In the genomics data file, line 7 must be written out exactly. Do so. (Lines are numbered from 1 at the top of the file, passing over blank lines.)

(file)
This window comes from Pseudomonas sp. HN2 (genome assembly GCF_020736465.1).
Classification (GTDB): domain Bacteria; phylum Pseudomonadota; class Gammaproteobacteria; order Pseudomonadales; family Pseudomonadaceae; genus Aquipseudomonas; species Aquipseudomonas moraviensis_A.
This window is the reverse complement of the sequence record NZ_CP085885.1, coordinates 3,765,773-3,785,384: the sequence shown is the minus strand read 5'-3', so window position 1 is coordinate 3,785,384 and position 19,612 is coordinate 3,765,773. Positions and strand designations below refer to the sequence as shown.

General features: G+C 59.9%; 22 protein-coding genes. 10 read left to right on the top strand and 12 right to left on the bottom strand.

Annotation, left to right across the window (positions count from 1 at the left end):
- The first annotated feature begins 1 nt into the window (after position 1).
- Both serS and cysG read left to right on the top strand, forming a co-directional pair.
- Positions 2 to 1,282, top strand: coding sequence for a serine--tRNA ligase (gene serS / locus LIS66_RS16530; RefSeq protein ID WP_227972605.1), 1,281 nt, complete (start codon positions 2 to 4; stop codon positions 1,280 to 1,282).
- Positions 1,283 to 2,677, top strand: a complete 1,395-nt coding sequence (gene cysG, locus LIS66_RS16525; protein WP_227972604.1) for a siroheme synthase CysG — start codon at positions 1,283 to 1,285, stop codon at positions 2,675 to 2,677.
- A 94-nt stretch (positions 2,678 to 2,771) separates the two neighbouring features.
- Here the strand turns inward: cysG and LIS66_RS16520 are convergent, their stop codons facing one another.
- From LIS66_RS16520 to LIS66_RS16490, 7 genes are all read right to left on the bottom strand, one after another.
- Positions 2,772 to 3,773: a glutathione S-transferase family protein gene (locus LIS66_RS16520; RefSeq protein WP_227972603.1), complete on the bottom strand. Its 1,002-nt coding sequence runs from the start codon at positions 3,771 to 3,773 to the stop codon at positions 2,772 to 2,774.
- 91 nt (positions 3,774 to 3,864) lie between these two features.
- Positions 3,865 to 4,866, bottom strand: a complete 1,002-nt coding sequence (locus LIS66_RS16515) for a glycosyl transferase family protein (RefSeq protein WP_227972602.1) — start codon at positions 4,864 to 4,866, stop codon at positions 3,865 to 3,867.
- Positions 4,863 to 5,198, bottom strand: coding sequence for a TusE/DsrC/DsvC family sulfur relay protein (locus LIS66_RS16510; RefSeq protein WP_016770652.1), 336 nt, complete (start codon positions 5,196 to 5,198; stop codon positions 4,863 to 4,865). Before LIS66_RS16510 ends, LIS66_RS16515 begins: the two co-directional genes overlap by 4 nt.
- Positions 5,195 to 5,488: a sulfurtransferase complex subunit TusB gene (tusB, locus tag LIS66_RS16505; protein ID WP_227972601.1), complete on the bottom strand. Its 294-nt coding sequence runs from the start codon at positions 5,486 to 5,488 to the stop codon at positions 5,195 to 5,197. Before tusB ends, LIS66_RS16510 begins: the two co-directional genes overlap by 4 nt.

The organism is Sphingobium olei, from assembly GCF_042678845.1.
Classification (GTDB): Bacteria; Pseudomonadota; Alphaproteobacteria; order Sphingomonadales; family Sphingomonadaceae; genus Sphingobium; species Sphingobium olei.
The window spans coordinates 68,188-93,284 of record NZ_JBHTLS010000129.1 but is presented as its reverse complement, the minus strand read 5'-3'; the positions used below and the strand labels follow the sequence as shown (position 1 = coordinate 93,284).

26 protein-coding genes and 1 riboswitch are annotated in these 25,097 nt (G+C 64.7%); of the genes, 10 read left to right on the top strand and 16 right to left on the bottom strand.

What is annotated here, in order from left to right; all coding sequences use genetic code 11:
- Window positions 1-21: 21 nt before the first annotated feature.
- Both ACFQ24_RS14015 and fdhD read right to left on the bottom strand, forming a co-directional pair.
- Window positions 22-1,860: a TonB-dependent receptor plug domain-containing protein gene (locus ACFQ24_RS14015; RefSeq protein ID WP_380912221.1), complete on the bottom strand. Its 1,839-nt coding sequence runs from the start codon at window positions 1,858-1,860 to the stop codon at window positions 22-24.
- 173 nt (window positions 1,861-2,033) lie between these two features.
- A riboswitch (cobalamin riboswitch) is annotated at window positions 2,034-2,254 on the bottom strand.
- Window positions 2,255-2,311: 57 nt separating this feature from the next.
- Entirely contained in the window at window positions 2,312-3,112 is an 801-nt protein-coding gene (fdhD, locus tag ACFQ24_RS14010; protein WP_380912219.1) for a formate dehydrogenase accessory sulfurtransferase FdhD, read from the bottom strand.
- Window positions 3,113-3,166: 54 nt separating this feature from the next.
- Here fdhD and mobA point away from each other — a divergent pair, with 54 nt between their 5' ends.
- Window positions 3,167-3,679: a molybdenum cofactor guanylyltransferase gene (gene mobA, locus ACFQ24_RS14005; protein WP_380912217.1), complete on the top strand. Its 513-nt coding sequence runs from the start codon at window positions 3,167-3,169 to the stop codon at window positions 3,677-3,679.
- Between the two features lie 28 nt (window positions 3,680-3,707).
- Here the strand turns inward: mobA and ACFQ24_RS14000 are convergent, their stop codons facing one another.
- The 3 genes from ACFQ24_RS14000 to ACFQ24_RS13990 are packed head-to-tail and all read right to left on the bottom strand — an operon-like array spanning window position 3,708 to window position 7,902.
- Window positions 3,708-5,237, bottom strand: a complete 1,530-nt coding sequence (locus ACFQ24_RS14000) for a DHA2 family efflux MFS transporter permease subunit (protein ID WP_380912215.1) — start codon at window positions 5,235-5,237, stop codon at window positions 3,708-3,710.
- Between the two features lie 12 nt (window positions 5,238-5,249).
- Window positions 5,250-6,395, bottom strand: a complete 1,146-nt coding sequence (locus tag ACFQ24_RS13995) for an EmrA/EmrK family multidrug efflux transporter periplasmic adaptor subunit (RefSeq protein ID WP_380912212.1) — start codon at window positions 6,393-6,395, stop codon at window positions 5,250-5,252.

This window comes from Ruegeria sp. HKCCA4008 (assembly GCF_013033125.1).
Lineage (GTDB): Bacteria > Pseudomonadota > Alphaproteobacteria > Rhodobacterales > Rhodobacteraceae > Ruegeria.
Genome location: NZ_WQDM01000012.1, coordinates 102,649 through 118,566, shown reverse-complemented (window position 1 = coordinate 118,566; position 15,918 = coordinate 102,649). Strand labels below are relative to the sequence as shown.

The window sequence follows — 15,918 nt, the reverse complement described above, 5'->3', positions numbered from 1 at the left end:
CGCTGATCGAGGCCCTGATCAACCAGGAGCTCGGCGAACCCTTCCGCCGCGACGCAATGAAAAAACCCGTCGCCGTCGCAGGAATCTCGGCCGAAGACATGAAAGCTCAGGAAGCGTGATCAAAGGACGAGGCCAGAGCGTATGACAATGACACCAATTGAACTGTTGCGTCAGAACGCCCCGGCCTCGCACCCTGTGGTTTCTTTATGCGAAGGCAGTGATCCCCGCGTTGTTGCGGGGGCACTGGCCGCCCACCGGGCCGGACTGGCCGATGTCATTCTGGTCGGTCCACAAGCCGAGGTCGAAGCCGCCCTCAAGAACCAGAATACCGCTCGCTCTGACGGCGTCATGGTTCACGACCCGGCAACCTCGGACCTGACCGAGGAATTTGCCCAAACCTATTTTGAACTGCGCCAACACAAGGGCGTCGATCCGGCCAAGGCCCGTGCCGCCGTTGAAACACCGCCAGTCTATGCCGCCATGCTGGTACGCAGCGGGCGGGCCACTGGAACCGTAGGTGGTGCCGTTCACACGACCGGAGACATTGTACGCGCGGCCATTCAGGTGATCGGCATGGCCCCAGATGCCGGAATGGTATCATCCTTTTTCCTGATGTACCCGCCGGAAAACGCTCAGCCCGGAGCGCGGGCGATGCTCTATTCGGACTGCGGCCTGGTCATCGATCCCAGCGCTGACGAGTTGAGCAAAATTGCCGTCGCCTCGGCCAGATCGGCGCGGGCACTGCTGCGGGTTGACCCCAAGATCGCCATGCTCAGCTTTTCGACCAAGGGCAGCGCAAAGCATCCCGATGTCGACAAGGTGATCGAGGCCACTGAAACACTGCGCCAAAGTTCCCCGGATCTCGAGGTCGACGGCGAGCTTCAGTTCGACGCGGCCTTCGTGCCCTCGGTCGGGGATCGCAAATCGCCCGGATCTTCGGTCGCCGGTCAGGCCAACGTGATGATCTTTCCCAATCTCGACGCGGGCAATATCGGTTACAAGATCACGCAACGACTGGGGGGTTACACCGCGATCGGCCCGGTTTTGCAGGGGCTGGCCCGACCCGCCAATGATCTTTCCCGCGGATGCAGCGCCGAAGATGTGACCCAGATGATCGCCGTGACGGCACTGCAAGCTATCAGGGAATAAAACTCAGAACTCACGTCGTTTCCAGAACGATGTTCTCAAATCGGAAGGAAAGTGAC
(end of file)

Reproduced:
- Both serS and cysG read left to right on the top strand, forming a co-directional pair.